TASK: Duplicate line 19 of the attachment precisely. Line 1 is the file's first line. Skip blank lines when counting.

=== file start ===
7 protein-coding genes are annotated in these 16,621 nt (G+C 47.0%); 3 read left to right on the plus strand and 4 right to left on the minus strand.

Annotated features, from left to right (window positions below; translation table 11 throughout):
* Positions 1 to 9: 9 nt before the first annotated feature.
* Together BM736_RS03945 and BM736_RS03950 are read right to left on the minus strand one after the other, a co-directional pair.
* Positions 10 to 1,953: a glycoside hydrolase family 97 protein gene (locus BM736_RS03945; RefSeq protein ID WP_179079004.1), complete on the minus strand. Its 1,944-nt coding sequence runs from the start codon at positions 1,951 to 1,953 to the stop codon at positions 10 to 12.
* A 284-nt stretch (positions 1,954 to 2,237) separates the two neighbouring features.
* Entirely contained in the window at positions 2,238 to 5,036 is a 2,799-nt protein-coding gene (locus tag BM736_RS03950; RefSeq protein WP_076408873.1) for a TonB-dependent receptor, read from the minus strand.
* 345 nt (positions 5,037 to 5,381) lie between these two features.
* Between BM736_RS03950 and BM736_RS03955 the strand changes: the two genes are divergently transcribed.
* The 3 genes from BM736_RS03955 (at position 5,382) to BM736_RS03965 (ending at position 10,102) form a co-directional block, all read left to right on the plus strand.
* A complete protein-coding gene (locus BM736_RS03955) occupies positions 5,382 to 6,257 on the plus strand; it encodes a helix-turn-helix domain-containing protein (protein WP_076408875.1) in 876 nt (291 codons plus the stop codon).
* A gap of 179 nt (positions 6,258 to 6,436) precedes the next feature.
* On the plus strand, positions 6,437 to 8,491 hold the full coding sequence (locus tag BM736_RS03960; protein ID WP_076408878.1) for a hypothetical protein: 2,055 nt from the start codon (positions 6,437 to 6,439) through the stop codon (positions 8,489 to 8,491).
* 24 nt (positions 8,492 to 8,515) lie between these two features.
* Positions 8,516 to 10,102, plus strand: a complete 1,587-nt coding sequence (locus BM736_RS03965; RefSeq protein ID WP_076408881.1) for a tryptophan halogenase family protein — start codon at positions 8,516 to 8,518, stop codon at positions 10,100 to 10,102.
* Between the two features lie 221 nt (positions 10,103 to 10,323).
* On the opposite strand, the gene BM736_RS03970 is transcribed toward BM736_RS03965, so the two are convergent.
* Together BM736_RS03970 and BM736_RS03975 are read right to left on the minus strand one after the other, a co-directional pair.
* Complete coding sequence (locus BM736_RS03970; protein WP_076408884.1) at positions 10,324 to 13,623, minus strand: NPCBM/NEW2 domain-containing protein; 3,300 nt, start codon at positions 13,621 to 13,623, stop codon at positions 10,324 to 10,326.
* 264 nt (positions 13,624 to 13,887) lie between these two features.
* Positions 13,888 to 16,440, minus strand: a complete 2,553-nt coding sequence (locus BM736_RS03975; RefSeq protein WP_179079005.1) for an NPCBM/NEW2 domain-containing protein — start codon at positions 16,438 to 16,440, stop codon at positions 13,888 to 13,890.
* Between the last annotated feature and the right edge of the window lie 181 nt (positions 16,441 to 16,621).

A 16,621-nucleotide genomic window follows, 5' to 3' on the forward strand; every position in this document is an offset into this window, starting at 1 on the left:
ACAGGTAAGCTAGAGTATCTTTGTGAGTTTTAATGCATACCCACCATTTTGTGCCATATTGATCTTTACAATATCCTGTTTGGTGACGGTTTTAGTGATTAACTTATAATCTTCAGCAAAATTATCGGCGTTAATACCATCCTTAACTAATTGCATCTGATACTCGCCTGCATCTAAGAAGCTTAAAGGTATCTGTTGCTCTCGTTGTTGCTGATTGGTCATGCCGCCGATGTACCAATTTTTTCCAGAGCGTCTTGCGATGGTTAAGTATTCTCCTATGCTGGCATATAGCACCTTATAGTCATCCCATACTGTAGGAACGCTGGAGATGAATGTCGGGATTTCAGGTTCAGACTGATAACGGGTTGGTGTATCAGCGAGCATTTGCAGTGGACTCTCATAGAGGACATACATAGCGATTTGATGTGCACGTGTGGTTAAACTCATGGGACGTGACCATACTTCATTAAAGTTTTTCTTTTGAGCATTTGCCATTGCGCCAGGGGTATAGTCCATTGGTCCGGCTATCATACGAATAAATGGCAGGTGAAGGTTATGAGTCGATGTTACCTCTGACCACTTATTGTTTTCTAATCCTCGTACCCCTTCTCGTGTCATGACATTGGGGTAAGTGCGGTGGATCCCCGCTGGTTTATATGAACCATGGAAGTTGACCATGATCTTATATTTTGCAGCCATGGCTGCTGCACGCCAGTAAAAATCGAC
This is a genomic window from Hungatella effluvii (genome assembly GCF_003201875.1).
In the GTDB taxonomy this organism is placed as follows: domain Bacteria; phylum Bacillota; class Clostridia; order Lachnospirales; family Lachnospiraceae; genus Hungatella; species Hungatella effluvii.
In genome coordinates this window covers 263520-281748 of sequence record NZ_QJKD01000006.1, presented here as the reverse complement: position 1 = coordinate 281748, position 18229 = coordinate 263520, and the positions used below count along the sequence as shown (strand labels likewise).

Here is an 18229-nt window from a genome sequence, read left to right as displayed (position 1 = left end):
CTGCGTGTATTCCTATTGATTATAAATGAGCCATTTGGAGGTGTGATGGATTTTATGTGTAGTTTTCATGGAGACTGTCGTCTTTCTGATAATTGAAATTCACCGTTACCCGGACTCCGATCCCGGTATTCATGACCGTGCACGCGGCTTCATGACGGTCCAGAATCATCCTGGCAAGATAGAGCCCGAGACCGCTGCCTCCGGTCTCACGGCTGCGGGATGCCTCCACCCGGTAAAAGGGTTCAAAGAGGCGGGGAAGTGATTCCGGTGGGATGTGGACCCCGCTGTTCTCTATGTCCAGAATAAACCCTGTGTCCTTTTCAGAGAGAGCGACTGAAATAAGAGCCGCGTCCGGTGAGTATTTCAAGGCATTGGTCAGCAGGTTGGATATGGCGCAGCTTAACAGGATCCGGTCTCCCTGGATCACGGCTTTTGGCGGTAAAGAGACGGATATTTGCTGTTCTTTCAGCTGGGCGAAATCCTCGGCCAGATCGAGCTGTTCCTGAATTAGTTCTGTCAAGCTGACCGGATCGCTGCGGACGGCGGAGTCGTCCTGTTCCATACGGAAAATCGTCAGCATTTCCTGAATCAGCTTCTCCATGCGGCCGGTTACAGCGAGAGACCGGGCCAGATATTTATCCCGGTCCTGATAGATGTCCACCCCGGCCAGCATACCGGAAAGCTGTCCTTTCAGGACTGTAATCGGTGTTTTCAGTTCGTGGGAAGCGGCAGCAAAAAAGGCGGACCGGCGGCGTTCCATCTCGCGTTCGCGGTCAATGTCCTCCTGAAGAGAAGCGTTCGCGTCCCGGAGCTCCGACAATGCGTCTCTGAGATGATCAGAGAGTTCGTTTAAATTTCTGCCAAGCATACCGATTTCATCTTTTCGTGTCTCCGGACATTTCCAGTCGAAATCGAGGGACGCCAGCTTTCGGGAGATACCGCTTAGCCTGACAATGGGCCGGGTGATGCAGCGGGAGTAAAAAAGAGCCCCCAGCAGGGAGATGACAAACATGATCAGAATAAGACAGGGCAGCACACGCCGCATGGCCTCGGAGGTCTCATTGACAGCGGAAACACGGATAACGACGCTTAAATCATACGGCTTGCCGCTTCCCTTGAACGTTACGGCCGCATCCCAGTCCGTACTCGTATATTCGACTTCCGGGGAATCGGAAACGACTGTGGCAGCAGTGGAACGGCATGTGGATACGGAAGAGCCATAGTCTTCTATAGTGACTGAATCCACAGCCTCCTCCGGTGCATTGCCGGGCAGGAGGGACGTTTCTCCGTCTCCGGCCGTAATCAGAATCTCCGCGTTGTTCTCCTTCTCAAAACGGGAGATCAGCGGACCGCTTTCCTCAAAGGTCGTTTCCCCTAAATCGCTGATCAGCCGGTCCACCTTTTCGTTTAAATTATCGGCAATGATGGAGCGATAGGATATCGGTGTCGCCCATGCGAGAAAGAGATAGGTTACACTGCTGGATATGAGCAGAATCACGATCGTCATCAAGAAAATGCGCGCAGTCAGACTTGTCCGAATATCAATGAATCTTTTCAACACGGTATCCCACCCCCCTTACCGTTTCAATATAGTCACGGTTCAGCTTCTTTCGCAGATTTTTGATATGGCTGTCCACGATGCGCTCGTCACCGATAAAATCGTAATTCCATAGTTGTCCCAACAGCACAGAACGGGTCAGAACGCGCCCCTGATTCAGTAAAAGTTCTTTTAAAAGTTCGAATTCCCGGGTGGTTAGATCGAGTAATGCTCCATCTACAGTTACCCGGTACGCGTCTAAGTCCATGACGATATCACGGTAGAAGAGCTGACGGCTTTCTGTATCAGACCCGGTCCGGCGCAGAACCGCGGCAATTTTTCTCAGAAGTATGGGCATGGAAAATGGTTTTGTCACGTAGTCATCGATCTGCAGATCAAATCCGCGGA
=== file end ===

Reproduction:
* Complete coding sequence (locus BM736_RS03970; protein WP_076408884.1) at positions 10,324 to 13,623, minus strand: NPCBM/NEW2 domain-containing protein; 3,300 nt, start codon at positions 13,621 to 13,623, stop codon at positions 10,324 to 10,326.